Thursday, November 5, 2015

The Tooth Truth

Back again this week with an update. Previously, I wrote about my fear of dentists and pending appointment, but gave little update to the actual outcome. Well... it's time to talk teeth.

On my first appointment, I was... nervous, to say the least. I managed to overcome this nervousness enough that I didn't bolt as soon as I heard the first piece of equipment come on, but I don't think I've ever felt so tired leaving an appointment as I did then. After filling out some paperwork, I was ushered back to the hygienist's chair, where a very friendly Hispanic woman in her mid-forties greeted me. She was the hygienist, and she first listened to my sob story. Apparently, dental fear is very common, and I'm hardly alone in having such huge gaps in my dental work.

On the subject of huge gaps, I did indeed have a cavity in my left molar.What really surprised me is that what I thought was terrible discoloration and possibly a cavity on my back right molar was actually a silver filling. I could not, even under duress, recall ever actually getting a filling done, so I have no idea how long it was in there.

I have a bit (massive understatement) of gingivitis. My gums were pretty puffy and red. The first appointment was a debridement, where the hygienist spent roughly an hour carving buildup off of my gums, occasionally handing me interestingly shaped bits of it as an example of what she was removing. Her good humour and willingness to walk me through the steps of what she was doing, along with them letting me keep a headphone in, got me through that procedure, if only barely. I was tensed up, eyes shut, hands clenched to the chair, back arched for a great deal of it. By the time I was out of the chair, I could barely stand, let alone walk back home from the office.
So after telling my sob story to the dentist as well, he inspected my jacked-up grill and came up with a plan. My molars could easily be fixed with a couple of fillings. The front teeth, he warned, might be a little more complicated, but could still be repaired with fillings; however, depending on the depth of the decay and how near the root it got, may still require root canals. Appointments were made, and I went home to discover later that night that I could, indeed, now floss my own teeth again. And I haven't missed a day since.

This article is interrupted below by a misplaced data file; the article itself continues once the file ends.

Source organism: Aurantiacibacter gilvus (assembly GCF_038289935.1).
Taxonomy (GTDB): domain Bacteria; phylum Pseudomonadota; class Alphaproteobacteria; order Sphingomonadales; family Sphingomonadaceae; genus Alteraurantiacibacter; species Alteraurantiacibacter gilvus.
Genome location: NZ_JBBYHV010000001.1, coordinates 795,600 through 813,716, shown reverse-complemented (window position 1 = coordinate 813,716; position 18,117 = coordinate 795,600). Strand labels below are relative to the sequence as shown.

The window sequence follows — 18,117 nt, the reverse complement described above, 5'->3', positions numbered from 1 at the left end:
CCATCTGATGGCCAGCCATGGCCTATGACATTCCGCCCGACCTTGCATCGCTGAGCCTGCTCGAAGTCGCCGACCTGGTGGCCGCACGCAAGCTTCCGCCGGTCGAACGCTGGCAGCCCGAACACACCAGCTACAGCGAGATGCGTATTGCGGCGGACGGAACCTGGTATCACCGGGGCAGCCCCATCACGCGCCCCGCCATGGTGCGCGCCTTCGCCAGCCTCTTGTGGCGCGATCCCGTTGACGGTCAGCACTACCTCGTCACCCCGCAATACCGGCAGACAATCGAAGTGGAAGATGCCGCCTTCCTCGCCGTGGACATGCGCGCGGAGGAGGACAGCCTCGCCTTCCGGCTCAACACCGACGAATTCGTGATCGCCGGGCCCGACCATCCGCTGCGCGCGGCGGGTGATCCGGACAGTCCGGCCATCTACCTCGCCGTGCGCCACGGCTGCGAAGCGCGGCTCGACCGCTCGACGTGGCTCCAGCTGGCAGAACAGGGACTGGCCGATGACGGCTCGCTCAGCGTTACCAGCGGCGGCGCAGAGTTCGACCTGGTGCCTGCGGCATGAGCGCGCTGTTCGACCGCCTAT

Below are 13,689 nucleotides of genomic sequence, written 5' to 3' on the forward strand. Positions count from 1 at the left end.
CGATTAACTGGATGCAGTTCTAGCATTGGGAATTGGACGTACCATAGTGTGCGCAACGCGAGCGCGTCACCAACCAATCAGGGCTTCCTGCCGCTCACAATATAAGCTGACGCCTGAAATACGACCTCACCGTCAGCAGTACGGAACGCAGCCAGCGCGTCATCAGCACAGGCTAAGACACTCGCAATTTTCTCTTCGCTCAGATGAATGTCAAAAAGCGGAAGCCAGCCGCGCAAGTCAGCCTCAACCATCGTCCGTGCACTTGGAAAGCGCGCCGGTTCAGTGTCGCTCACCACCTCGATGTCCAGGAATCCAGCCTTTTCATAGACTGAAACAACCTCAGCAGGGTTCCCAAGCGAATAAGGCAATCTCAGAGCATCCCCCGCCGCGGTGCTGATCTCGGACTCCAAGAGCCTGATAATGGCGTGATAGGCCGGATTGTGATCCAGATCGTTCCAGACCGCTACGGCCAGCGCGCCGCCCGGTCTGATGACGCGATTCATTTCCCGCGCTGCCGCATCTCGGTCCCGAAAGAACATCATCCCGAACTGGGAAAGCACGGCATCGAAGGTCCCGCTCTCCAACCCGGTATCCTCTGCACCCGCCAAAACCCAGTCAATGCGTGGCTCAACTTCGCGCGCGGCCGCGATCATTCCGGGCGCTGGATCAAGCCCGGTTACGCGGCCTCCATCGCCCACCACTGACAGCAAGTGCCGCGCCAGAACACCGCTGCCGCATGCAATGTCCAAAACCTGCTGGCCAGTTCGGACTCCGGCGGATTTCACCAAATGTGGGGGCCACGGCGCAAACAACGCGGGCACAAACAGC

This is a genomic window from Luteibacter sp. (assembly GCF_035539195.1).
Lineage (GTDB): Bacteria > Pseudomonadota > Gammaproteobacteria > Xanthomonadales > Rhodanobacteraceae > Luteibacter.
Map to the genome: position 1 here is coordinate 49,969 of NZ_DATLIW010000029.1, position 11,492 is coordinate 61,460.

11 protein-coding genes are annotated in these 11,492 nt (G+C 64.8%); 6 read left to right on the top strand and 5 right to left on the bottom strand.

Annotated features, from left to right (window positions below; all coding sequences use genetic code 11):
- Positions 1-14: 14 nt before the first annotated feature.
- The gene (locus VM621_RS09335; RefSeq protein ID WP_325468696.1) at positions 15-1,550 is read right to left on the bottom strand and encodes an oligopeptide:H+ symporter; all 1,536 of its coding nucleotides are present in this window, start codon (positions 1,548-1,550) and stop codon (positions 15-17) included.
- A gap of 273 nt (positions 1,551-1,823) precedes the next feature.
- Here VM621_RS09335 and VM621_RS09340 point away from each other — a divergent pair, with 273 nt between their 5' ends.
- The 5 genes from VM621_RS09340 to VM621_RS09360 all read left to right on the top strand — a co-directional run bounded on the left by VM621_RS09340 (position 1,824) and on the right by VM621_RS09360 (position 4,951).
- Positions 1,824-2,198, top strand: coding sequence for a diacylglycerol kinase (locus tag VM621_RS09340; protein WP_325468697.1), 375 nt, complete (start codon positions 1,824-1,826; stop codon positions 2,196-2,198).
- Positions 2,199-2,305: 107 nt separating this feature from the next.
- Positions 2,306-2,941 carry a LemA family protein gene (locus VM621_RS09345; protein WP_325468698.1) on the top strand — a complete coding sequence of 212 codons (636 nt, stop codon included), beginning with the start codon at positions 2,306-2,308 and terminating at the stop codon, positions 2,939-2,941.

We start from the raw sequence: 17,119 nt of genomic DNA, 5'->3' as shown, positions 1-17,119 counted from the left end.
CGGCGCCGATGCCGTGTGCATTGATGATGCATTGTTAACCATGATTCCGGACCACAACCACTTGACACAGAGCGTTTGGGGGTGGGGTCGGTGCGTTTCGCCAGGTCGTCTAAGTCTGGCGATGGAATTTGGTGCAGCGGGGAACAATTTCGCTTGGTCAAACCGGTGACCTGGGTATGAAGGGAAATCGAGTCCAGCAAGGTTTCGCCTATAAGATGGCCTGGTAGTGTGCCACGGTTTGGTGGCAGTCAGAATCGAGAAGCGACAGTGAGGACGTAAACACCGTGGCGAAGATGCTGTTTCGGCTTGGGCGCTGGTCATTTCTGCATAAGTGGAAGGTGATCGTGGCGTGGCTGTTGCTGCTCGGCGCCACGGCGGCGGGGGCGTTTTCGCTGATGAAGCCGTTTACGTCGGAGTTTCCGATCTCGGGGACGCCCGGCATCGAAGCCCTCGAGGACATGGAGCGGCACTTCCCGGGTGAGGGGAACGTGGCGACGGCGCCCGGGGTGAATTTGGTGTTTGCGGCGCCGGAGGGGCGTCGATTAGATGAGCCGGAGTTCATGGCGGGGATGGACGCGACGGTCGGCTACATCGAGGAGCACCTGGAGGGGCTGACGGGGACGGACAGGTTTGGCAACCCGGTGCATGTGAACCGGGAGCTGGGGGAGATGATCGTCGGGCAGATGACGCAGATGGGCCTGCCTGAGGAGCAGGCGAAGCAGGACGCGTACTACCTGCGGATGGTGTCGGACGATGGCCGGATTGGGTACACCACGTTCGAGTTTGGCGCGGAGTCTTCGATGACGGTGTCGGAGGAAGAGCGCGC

Going in for the fillings on the molars was surprisingly easy. The second appointment for the front teeth was a little nerve-wracking, but for the first time it wasn't the drill or the butcher dentistry I was afraid of -- merely the cost. Could I afford a root canal right now? Probably not. Fortunately, the decay hadn't hit the nerve yet. Two of the teeth got indirect pulp caps, but the fillings were successful across all four teeth, and for the first time in years my incisors look like complete teeth again.

Four weeks after the fillings, and my gums are still marginally sore, especially where the composite resin goes under the gumline (and I despise dental cord - the stuff they shove into your gums to push them away from your teeth), but after being looked at by the dentist yesterday, he says they're still healing normally, and he thinks I've dodged the root canal bullet. The best part is that, while the out-of-pocket was a little higher than the original estimate because of the pulp caps, I don't think they billed my insurance, so should an emergency arise I still have a fair sum left before I hit my maximum yearly benefits.

And speaking of emergencies, we're keeping an eye on my wisdom teeth, because I get the occasional twinge in my lower right jaw, and they're all sideways pointing towards the front of my jaw. But unless one of them tries moving any further than they already have, I should be out of the woods and down to regular cleaning and maintenance.

I think, maybe, I'm not so scared of the dentist anymore.

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